2. Response to Tori’s and Claire’s responses to Question 4: Modern Languages and Digital Ethnography

    I’ve really enjoyed both Tori’s and Claire’s responses to this question and would like to add my tuppence-worth to some of the points raised.

    I think digital technologies are crucial in forcing us in Modern Languages and other humanities disciplines to reconsider what the object of study might be. With the advent of social media and other forms of participatory culture our traditional Ivory Tower approach to the study of culture understood as difficult -to-understand cultural products which suitably well-trained academics like us can make sense of and relay to others (probably other academics and a few students…) looks more flimsy than it ever did. I have frustrated myself over the last ten years by designing research projects which see me trying to find examples of high-cultural production online, albeit rejigged to dialogue with their new, high-tech contexts, while at the same time wanting with increased urgency to find a way to study other phenomena that occur using the same technologies but that cannot realistically be shoehorned into the same categories as or hypermedia fiction.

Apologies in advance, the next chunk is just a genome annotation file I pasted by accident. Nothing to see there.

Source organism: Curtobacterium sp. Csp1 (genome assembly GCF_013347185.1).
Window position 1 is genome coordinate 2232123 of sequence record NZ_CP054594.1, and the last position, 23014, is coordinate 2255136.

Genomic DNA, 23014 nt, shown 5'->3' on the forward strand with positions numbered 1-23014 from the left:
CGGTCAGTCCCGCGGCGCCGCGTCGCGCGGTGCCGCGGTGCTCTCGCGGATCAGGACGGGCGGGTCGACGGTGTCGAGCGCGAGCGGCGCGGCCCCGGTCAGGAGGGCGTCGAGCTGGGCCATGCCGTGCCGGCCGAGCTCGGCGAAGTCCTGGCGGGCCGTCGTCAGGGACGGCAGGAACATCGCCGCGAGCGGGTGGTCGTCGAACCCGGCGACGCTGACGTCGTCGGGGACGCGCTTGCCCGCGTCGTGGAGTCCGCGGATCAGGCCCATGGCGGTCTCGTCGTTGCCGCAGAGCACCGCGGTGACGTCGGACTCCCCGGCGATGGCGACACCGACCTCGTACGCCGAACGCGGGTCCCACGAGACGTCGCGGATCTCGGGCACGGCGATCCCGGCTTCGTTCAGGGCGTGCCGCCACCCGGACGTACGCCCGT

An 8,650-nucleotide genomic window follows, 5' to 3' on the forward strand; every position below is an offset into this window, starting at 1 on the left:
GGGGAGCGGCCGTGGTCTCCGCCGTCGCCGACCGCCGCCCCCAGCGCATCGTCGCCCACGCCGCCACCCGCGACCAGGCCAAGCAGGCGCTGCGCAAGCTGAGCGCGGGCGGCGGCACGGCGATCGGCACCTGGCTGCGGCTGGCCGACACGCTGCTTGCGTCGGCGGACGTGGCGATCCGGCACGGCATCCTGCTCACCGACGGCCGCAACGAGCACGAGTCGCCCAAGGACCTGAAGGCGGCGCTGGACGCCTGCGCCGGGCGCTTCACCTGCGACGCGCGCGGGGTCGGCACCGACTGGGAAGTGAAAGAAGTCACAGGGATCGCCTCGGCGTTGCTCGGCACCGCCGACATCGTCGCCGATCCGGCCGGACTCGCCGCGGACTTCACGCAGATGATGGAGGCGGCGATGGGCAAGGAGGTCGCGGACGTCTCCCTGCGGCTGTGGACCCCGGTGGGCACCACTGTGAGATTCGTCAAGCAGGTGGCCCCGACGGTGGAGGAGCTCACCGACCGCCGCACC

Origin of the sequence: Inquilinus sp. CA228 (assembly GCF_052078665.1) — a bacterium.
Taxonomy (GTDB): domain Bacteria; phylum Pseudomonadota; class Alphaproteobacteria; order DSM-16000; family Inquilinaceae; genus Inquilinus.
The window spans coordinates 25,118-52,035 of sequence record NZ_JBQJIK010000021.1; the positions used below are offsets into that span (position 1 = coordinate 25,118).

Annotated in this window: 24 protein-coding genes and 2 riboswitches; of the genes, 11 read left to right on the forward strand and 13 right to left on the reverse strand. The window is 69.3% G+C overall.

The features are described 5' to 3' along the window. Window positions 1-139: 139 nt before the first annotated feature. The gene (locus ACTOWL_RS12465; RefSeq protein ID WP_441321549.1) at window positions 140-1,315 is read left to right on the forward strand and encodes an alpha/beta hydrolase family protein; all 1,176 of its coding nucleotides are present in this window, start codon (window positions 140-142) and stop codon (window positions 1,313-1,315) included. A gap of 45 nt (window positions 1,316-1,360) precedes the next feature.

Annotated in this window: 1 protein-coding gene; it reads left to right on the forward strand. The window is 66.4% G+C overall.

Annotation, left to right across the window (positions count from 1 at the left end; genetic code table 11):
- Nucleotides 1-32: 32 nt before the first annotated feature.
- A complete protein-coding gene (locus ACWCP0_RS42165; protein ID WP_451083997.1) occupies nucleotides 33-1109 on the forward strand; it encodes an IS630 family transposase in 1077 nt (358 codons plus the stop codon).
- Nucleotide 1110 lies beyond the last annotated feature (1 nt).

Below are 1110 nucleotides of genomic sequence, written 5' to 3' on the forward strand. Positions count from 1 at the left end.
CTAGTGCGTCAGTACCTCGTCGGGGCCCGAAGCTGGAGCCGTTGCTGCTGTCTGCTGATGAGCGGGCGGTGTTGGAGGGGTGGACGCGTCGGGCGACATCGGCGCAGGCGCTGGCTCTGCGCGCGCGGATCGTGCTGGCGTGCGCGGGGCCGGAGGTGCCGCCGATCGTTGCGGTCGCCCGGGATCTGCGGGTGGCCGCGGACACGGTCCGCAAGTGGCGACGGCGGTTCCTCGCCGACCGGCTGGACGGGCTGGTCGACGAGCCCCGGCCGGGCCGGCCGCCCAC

I also think that it is highly appropriate that Modern Languages scholars take this challenge on board and deal with it as a way of overcoming the hang-ups of our own disciplinary foundations. Rather than trying to emulate our colleagues in disciplines like English literature with their research interests in a still very slowly evolving canon of high cultural production, we need to function as Modern Linguists who have a healthy interest in all forms of cultural production and the languages/registers that they are written in.